2019 was the second hottest year on record since 1880, and Australia recorded its warmest temperatures ever in December 2019.

“Rising temperatures continue to melt records. The past decade was the hottest on record. Scientists tell us that ocean temperatures are now rising at the equivalent of five Hiroshima bombs a second.
One million species are in near-term danger of extinction. Our planet is burning,” says United Nations Secretary-General António Guterres.

“The trend is very clear: 37 of the last 40 years were the warmest recorded since 1880, and the six warmest years recorded were the last six years,” says Pascal Peduzzi, Director of UNEP’s Global Resource Information Database in Geneva. “For those who think Australia is always burning, the following graphs clearly show that these fires were exceptional…”

Read Full Article; UNEP (02-14-2020)

Salvation or pipe dream? A movement grows to protect up to half the planet

Photo source: ©© Miramar2009


Leading scientists and conservationists are proposing that up to 50 percent of the earth’s land and oceans be protected in the coming decades.

While some view the goal as unrealistic, proponents say it is essential for preserving the natural systems on which life itself depends…

Read Full Article; Yale E360 (02-13-2020)

Climate Change is Decimating the Chinstrap Penguins of Antarctica

Photograph: © SAF — Coastal Care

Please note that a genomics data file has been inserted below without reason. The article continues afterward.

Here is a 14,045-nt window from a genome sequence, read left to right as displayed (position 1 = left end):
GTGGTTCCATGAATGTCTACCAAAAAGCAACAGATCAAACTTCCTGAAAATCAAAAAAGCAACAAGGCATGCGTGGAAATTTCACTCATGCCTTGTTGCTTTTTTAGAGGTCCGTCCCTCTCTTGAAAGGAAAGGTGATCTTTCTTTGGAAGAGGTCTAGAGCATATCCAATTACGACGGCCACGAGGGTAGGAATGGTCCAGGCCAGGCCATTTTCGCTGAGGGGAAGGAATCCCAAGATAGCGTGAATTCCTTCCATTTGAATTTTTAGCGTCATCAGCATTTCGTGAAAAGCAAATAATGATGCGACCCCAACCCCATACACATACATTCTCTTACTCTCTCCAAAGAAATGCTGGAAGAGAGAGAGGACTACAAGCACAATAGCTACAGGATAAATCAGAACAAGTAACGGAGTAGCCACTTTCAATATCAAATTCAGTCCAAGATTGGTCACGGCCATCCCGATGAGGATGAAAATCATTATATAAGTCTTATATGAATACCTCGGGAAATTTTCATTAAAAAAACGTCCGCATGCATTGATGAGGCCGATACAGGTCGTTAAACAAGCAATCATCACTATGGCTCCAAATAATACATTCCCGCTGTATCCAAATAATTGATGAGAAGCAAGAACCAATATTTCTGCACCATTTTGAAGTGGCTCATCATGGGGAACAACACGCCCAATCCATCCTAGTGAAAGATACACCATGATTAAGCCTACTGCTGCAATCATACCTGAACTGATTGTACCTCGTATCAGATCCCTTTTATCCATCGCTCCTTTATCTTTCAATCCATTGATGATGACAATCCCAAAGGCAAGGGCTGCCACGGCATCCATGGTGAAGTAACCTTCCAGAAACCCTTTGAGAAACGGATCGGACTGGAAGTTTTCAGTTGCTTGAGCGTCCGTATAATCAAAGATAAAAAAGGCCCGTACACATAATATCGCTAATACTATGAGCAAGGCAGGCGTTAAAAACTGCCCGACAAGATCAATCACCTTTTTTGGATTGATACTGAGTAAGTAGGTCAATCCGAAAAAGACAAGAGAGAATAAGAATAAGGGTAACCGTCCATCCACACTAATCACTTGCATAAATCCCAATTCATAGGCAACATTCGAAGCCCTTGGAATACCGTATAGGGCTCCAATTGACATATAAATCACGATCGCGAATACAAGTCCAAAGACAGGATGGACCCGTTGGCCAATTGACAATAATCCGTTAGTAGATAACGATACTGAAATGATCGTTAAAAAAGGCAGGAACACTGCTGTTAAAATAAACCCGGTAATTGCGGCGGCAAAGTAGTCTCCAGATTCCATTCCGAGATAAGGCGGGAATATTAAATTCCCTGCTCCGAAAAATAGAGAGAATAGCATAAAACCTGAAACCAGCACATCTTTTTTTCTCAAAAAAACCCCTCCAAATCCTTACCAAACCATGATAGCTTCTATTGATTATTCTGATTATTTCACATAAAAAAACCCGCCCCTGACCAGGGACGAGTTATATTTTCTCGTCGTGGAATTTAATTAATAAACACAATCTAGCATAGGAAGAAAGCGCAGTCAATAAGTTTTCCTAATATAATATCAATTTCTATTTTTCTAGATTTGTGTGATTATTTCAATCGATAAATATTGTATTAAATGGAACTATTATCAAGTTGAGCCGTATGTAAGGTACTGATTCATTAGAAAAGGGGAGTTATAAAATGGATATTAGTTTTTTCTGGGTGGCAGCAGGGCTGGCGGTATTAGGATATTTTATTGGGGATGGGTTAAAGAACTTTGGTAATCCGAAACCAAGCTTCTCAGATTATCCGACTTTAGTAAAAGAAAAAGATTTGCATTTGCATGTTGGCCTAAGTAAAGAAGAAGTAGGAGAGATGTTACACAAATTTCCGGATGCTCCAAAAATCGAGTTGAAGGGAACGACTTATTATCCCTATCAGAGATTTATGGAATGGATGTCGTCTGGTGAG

Scientists conducting a chinstrap census along the Antarctic Peninsula have discovered drastic declines in many colonies, with some seeing population reductions of up to 77% since they were last surveyed, about 50 years ago…

Read Full Article; TIME (02-10-2020)

Global warming cited as Antarctica’s chinstrap penguin population drops by half; CBS News (01-16-2020)
The numbers have dropped across the region as average temperatures have soared by more than five degrees over 50 years. That increase is about five-times the global average…

Scientists listen to whales, walruses and seals in a changing Arctic seascape

Beluga whales’ incredibly sophisticated series of vocal repertoires and acoustic systems suggest that they are capable of forming very complex relationships and groups. Credit: Lisa Barry, NOAA/NMFS/AFSC/MML.


A year-round acoustic study of marine mammals in the northern Bering Sea is providing scientists with a valuable snapshot of an Arctic world already under drastic pressure from climate change…

Read Full Article, Science Daily (02-03-2020)

Marine Heat Wave Linked to Sharp Increase in Whale Entanglements

Humpback whale breaching shows line entanglement through mouth, around left pectoral flipper, with trailing towards tail. Photo: Mark Girardeau. NMFS MMHSRP.